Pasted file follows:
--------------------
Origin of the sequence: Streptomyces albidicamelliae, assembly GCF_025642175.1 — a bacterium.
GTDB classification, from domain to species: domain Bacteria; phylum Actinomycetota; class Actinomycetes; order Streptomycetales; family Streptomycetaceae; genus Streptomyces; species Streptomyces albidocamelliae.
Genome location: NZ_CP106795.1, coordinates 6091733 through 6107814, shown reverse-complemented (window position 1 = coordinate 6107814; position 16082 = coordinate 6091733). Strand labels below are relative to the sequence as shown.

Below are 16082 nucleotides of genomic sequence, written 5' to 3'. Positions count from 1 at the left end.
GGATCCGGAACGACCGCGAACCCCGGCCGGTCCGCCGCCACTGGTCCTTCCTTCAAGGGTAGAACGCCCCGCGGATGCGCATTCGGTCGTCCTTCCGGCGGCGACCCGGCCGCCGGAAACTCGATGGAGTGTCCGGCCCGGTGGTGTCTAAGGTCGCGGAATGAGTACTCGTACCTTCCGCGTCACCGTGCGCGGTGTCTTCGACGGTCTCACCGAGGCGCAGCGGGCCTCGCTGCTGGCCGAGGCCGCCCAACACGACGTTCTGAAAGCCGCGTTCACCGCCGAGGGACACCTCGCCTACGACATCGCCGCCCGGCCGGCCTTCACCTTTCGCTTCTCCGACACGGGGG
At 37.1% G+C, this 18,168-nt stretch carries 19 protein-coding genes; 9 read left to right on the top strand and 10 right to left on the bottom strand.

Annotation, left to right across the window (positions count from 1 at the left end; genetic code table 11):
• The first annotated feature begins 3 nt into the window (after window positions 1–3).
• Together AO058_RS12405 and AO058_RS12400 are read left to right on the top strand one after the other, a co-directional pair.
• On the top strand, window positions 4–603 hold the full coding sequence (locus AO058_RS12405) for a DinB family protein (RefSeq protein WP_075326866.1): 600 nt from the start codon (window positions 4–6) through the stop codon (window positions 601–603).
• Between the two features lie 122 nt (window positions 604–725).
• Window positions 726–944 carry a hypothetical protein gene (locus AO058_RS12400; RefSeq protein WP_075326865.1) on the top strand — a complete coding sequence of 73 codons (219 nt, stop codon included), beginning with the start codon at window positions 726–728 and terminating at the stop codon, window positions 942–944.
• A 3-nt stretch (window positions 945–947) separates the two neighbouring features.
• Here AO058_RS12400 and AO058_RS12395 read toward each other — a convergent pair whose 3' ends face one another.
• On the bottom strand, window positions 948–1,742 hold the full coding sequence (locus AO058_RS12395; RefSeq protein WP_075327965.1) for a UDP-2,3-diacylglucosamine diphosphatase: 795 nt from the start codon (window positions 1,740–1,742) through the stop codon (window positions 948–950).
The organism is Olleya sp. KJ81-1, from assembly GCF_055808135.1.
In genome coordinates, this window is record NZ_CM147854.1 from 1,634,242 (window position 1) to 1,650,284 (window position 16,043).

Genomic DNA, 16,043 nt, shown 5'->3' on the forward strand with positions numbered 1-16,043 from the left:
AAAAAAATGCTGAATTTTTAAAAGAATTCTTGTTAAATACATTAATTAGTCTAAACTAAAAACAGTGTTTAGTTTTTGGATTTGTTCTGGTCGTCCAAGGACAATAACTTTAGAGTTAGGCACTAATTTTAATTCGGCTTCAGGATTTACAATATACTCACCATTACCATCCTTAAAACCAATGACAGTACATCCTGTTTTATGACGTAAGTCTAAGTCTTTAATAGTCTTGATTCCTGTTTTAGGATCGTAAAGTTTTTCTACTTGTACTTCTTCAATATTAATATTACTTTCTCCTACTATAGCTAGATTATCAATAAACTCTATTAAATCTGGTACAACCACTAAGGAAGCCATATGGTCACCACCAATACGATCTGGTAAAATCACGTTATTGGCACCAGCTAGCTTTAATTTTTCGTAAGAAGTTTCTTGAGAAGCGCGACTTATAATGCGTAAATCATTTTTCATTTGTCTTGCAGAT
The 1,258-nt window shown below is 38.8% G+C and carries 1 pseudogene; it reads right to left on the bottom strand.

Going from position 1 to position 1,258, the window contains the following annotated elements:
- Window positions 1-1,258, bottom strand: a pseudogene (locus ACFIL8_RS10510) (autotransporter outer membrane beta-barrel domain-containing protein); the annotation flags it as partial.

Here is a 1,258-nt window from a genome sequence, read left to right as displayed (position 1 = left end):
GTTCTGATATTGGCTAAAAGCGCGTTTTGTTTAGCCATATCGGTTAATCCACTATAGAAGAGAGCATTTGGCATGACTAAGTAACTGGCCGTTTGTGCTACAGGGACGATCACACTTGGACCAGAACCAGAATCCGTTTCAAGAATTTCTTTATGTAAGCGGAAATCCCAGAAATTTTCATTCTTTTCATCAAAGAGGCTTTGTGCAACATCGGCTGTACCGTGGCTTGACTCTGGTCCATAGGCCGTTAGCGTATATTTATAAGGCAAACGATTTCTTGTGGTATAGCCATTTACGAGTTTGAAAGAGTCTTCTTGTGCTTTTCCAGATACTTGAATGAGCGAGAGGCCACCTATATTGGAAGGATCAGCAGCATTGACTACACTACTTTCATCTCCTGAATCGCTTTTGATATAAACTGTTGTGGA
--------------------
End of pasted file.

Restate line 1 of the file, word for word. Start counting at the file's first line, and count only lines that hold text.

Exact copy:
Origin of the sequence: Streptomyces albidicamelliae, assembly GCF_025642175.1 — a bacterium.